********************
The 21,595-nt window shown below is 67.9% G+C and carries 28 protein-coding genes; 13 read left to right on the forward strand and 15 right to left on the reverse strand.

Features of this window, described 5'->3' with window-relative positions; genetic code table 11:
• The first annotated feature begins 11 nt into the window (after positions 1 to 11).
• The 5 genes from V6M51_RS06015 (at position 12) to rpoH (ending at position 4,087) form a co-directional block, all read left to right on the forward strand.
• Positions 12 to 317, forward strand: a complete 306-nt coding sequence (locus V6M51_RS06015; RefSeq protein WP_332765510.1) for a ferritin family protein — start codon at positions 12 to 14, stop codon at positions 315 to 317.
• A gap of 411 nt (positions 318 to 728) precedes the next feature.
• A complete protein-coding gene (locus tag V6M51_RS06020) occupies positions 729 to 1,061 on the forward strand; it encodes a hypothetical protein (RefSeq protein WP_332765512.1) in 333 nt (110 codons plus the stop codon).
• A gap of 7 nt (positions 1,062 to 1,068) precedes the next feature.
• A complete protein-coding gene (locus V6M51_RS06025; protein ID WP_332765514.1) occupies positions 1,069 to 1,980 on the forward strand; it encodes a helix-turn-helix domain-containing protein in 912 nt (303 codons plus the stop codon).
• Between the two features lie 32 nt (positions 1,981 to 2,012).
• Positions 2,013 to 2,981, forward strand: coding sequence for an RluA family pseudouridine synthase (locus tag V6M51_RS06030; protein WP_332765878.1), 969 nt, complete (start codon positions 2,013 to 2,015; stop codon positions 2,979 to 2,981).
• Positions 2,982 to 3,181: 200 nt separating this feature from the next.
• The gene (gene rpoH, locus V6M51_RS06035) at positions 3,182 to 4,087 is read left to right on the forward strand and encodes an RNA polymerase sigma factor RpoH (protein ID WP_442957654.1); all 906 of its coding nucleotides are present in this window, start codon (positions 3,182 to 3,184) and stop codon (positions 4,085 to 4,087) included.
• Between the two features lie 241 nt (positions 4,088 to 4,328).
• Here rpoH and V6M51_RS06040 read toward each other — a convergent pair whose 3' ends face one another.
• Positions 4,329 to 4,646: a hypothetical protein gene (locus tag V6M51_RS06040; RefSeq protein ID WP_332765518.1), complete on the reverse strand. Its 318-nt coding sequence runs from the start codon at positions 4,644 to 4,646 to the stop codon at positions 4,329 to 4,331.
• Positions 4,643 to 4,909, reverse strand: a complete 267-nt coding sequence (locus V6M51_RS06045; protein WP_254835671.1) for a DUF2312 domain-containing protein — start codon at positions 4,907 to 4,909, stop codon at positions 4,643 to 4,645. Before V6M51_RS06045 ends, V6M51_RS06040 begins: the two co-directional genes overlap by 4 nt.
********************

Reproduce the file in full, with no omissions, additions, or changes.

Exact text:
The 21,595-nt window shown below is 67.9% G+C and carries 28 protein-coding genes; 13 read left to right on the forward strand and 15 right to left on the reverse strand.

Features of this window, described 5'->3' with window-relative positions; genetic code table 11:
• The first annotated feature begins 11 nt into the window (after positions 1 to 11).
• The 5 genes from V6M51_RS06015 (at position 12) to rpoH (ending at position 4,087) form a co-directional block, all read left to right on the forward strand.
• Positions 12 to 317, forward strand: a complete 306-nt coding sequence (locus V6M51_RS06015; RefSeq protein WP_332765510.1) for a ferritin family protein — start codon at positions 12 to 14, stop codon at positions 315 to 317.
• A gap of 411 nt (positions 318 to 728) precedes the next feature.
• A complete protein-coding gene (locus tag V6M51_RS06020) occupies positions 729 to 1,061 on the forward strand; it encodes a hypothetical protein (RefSeq protein WP_332765512.1) in 333 nt (110 codons plus the stop codon).
• A gap of 7 nt (positions 1,062 to 1,068) precedes the next feature.
• A complete protein-coding gene (locus V6M51_RS06025; protein ID WP_332765514.1) occupies positions 1,069 to 1,980 on the forward strand; it encodes a helix-turn-helix domain-containing protein in 912 nt (303 codons plus the stop codon).
• Between the two features lie 32 nt (positions 1,981 to 2,012).
• Positions 2,013 to 2,981, forward strand: coding sequence for an RluA family pseudouridine synthase (locus tag V6M51_RS06030; protein WP_332765878.1), 969 nt, complete (start codon positions 2,013 to 2,015; stop codon positions 2,979 to 2,981).
• Positions 2,982 to 3,181: 200 nt separating this feature from the next.
• The gene (gene rpoH, locus V6M51_RS06035) at positions 3,182 to 4,087 is read left to right on the forward strand and encodes an RNA polymerase sigma factor RpoH (protein ID WP_442957654.1); all 906 of its coding nucleotides are present in this window, start codon (positions 3,182 to 3,184) and stop codon (positions 4,085 to 4,087) included.
• Between the two features lie 241 nt (positions 4,088 to 4,328).
• Here rpoH and V6M51_RS06040 read toward each other — a convergent pair whose 3' ends face one another.
• Positions 4,329 to 4,646: a hypothetical protein gene (locus tag V6M51_RS06040; RefSeq protein ID WP_332765518.1), complete on the reverse strand. Its 318-nt coding sequence runs from the start codon at positions 4,644 to 4,646 to the stop codon at positions 4,329 to 4,331.
• Positions 4,643 to 4,909, reverse strand: a complete 267-nt coding sequence (locus V6M51_RS06045; protein WP_254835671.1) for a DUF2312 domain-containing protein — start codon at positions 4,907 to 4,909, stop codon at positions 4,643 to 4,645. Before V6M51_RS06045 ends, V6M51_RS06040 begins: the two co-directional genes overlap by 4 nt.